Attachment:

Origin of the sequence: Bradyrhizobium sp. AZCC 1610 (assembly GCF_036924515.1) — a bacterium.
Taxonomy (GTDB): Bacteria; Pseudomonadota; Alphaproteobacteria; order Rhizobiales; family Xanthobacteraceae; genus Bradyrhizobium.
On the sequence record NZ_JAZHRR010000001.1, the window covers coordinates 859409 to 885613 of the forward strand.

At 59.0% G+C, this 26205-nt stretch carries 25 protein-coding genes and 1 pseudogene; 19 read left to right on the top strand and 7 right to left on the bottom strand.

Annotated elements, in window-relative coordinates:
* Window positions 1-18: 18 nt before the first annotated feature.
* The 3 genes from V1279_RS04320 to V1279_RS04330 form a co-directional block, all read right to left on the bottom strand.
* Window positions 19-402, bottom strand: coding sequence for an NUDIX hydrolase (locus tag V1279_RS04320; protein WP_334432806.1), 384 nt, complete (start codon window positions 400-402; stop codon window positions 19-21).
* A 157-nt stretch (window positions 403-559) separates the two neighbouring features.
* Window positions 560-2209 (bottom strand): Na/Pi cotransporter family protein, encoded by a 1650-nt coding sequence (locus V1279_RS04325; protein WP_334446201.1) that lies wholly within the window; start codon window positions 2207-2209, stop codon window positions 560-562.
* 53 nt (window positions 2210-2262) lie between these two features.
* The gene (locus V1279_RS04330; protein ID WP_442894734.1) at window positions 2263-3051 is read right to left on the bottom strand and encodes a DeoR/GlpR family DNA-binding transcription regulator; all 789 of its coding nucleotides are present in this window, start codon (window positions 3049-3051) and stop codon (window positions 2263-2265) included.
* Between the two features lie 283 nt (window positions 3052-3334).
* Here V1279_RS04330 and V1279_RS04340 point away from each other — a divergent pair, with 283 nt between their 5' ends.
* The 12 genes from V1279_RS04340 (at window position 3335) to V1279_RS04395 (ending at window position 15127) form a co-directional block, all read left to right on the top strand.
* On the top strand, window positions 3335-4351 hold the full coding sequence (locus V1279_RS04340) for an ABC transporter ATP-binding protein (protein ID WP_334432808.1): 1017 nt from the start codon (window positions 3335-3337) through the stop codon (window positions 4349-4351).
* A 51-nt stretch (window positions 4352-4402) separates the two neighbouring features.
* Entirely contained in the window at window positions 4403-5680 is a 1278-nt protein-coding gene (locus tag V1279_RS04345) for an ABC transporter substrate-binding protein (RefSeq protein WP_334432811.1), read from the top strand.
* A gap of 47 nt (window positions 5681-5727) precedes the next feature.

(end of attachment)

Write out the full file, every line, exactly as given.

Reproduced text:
Origin of the sequence: Bradyrhizobium sp. AZCC 1610 (assembly GCF_036924515.1) — a bacterium.
Taxonomy (GTDB): Bacteria; Pseudomonadota; Alphaproteobacteria; order Rhizobiales; family Xanthobacteraceae; genus Bradyrhizobium.
On the sequence record NZ_JAZHRR010000001.1, the window covers coordinates 859409 to 885613 of the forward strand.

At 59.0% G+C, this 26205-nt stretch carries 25 protein-coding genes and 1 pseudogene; 19 read left to right on the top strand and 7 right to left on the bottom strand.

Annotated elements, in window-relative coordinates:
* Window positions 1-18: 18 nt before the first annotated feature.
* The 3 genes from V1279_RS04320 to V1279_RS04330 form a co-directional block, all read right to left on the bottom strand.
* Window positions 19-402, bottom strand: coding sequence for an NUDIX hydrolase (locus tag V1279_RS04320; protein WP_334432806.1), 384 nt, complete (start codon window positions 400-402; stop codon window positions 19-21).
* A 157-nt stretch (window positions 403-559) separates the two neighbouring features.
* Window positions 560-2209 (bottom strand): Na/Pi cotransporter family protein, encoded by a 1650-nt coding sequence (locus V1279_RS04325; protein WP_334446201.1) that lies wholly within the window; start codon window positions 2207-2209, stop codon window positions 560-562.
* 53 nt (window positions 2210-2262) lie between these two features.
* The gene (locus V1279_RS04330; protein ID WP_442894734.1) at window positions 2263-3051 is read right to left on the bottom strand and encodes a DeoR/GlpR family DNA-binding transcription regulator; all 789 of its coding nucleotides are present in this window, start codon (window positions 3049-3051) and stop codon (window positions 2263-2265) included.
* Between the two features lie 283 nt (window positions 3052-3334).
* Here V1279_RS04330 and V1279_RS04340 point away from each other — a divergent pair, with 283 nt between their 5' ends.
* The 12 genes from V1279_RS04340 (at window position 3335) to V1279_RS04395 (ending at window position 15127) form a co-directional block, all read left to right on the top strand.
* On the top strand, window positions 3335-4351 hold the full coding sequence (locus V1279_RS04340) for an ABC transporter ATP-binding protein (protein ID WP_334432808.1): 1017 nt from the start codon (window positions 3335-3337) through the stop codon (window positions 4349-4351).
* A 51-nt stretch (window positions 4352-4402) separates the two neighbouring features.
* Entirely contained in the window at window positions 4403-5680 is a 1278-nt protein-coding gene (locus tag V1279_RS04345) for an ABC transporter substrate-binding protein (RefSeq protein WP_334432811.1), read from the top strand.
* A gap of 47 nt (window positions 5681-5727) precedes the next feature.